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7 Ways the Effects of the Coronavirus Will Impact the Hedge Fund Industry

Written by: Donald A. Steinbrugge, CFA Agecroft Partners

The changing landscape caused by the Coronavirus will lead to the largest shake out in the hedge fund industry since the 2008 market crash. Below are some of the ways we believe the Coronavirus will impact the hedge fund industry. 

Change how people communicate

The Coronavirus will radically change how people communicate and interact within the hedge fund industry. There has been a significant increase in people telecommuting from home and an almost complete stoppage of in person meetings. The hedge fund industry will quickly embrace video technology, which minimally requires a computer and telephone.  We will be coming out shortly with a more in depth, separate paper on this subject.

Most investors will be satisfied with how their hedge fund portfolio performed

Through mid-March, the HFRX hedge fund index was down 4.26% which is in line with expectations as compared to a 60/40* balanced portfolio down 8.79% through March 15. Larger price movements provide more opportunities for skilled hedge fund managers.  It creates an environment in which managers can add value through security selection in strategies that capture greater price distortions in the market.  It can also accelerate performance as security prices more quickly reach targets.

Temporary contraction in the hedge fund industry

Despite most investors being satisfied with performance, we expect the hedge fund industry assets under management to temporarily decline 10% to 15% based on a combination of negative performance and redemptions. We expect most of the assets from redemptions to be invested in money market funds by cautious investors and reinvested back into the hedge fund industry once the markets stabilize.

Significant increase in redemptions based on relative performance

During periods of low volatility there is typically little performance dispersion among managers with similar strategies. With no clear signal for relative performance, hedge fund redemptions are muted. However, during periods of high volatility, dispersion across managers significantly increases. We expect managers who underperform relative to their peers, will experience heavy withdrawals. Unfortunately, for illiquid strategies, this could lead to an increase in gating or suspended redemptions. We expect most of these assets to stay within the hedge fund industry. Some will be reinvested with better performing managers in the same strategy. Most will flow into other strategies as investors re-position their portfolios based on where they think active managers have the best opportunity to add value.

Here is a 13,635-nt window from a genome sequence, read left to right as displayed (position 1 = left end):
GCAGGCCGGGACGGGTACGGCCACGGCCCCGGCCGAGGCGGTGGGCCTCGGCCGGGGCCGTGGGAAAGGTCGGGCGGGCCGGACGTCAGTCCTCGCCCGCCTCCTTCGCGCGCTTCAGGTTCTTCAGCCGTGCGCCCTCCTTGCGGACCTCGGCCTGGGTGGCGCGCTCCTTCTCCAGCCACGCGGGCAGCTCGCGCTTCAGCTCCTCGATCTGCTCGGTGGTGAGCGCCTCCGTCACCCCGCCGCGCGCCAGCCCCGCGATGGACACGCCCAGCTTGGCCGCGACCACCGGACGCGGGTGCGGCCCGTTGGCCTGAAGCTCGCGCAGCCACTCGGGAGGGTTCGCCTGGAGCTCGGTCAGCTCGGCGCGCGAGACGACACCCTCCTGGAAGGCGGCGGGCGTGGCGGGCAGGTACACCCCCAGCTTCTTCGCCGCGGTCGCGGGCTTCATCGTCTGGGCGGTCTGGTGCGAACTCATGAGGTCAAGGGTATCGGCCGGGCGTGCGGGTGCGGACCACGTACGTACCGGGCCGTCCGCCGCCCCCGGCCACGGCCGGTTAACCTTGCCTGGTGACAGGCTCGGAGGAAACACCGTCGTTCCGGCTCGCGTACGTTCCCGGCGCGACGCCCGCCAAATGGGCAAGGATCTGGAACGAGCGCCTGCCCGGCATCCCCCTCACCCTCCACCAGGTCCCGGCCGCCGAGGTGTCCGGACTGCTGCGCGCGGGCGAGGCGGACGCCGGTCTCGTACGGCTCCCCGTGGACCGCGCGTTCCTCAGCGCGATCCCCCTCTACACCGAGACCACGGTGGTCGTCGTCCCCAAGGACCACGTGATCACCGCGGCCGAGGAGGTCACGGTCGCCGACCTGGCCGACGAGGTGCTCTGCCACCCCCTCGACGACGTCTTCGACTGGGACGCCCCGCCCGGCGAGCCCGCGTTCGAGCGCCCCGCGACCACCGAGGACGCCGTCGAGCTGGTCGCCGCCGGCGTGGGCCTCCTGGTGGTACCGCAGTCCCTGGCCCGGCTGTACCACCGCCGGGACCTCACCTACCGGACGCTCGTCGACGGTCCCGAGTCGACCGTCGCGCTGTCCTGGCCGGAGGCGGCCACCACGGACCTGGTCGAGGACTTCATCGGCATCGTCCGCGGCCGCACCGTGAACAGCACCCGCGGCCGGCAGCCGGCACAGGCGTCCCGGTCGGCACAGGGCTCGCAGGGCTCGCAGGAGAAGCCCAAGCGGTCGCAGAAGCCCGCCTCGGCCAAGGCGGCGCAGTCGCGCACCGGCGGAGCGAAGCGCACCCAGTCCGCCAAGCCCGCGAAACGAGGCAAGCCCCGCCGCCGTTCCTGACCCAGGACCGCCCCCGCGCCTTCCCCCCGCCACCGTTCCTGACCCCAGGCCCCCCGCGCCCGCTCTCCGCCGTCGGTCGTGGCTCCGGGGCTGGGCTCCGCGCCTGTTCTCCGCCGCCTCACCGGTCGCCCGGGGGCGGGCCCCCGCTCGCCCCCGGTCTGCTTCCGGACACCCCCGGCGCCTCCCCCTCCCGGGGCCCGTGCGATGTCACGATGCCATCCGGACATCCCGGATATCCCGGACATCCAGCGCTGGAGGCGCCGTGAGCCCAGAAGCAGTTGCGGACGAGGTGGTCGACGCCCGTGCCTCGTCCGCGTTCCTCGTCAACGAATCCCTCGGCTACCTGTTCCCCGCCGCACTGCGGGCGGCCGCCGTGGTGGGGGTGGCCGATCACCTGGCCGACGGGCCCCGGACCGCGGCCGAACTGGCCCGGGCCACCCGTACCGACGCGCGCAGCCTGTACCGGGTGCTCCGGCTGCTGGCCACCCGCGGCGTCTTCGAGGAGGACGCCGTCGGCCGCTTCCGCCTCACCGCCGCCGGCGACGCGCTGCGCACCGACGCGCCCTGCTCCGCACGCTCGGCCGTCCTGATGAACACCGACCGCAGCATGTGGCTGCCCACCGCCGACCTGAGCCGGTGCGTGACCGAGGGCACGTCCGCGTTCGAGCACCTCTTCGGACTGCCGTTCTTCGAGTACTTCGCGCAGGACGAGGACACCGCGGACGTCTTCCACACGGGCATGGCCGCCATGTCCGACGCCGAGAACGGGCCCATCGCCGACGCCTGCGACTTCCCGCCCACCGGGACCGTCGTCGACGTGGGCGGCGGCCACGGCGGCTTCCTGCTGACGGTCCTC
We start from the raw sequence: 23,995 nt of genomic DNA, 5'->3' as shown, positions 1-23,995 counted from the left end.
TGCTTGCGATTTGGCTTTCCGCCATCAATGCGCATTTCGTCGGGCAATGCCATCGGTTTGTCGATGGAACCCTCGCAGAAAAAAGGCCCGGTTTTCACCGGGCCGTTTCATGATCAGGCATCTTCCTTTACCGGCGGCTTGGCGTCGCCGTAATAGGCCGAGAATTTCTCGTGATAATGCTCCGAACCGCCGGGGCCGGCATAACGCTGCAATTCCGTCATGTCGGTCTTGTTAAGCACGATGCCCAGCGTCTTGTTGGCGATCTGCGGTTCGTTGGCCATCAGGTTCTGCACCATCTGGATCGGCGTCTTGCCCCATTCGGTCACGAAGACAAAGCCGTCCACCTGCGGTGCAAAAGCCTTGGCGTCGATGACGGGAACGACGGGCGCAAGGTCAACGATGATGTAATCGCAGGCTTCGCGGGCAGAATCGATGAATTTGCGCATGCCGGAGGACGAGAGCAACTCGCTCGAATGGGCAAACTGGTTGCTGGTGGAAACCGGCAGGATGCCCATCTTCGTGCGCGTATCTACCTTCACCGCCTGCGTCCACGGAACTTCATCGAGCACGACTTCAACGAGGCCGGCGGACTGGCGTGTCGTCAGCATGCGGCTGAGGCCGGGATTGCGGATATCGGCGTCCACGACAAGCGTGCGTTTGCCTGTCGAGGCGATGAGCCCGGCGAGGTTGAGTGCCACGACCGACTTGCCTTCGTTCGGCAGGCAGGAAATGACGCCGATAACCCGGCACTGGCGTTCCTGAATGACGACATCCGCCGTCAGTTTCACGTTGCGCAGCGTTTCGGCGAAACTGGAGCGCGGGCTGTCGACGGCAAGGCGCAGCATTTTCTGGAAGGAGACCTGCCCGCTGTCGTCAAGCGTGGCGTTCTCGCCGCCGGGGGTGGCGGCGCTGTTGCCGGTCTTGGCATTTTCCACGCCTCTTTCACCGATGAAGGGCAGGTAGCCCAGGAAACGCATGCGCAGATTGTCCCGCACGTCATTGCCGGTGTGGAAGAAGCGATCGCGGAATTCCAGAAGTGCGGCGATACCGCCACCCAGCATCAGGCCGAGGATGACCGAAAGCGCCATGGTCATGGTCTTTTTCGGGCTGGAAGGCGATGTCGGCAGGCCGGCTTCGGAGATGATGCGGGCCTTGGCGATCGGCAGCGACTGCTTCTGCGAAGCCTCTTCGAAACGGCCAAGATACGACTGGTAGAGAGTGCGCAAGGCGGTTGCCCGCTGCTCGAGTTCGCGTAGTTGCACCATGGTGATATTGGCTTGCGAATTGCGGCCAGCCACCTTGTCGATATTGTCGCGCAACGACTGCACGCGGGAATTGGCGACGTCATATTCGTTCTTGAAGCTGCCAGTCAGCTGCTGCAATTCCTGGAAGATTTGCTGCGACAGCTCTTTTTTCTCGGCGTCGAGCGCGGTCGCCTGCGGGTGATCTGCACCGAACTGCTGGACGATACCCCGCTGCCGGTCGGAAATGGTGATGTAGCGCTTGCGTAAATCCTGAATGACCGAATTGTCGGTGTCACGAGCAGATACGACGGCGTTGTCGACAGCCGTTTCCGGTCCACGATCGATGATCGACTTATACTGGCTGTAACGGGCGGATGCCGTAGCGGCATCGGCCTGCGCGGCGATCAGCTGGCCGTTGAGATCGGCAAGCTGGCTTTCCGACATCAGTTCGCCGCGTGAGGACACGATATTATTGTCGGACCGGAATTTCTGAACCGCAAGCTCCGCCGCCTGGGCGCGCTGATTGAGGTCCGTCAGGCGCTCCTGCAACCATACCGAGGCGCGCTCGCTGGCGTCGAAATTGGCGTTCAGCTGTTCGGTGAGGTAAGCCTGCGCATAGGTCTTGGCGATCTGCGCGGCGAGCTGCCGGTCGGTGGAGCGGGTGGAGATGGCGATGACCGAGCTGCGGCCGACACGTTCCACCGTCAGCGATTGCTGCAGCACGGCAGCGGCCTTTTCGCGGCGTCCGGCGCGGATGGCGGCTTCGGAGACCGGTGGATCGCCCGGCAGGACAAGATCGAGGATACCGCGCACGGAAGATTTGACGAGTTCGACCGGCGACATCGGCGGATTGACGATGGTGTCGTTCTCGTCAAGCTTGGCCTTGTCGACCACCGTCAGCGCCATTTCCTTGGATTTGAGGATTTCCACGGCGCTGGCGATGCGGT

Major rotation of assets across strategies

One trend we identified earlier this year was an increase in demand for hedge fund strategies with low correlation to the capital markets.  We expect this trend to increase over the next 6 to 9 months. Some strategies that will see increased demand include CTAs, arbitrage oriented and neutral strategies, specialty lending and reinsurance. 

More hedge funds shutting down

The hedge fund industry remains over saturated with an estimated 15,000 funds. We believe approximately 90% of all hedge funds do not justify their fees, as evidenced by the mediocre returns of hedge fund indices. Fed-up with poor performance, investors are increasingly more likely to redeem from underperforming managers leading to an increase in fund closures.  This will impact both large established managers as well as emerging managers. The hedge fund industry is Darwinian and constantly evolving. Some prominent managers’ strategies may no longer offer the alpha generating opportunities that historically drove performance.  Some large managers are simply too large to maintain an edge.  Managers with less than $100 million in assets, who represent a majority of hedge funds, are being squeezed from both the expense and revenue sides of their businesses.  No matter the size or tenure of the fund, poor performance will accelerate the outflows of capital and in some cases result in fund closures. 

Greater opportunity to add value

We expect the capital markets to be turbulent for quite some time with the potential for major disruptions in liquidity. The selloff in the capital markets we are experiencing are both fundamental and emotional. This combination causes correlations to rise and creates large inefficiencies in securities pricing.  Active managers should be able to capitalize on these inefficiencies. Once the dust settles, we expect the best buying opportunities since 2009 and a rotation back into higher beta/riskier strategies.

*60/40 Portfolio: 60% equity (S&P 500 -16.09 YTD) 40% fixed income (Vanguard Total Market Index +2.15% YTD) 

Related: Is This An S&P 500 Dip Or A Top? Here’s How To Tell.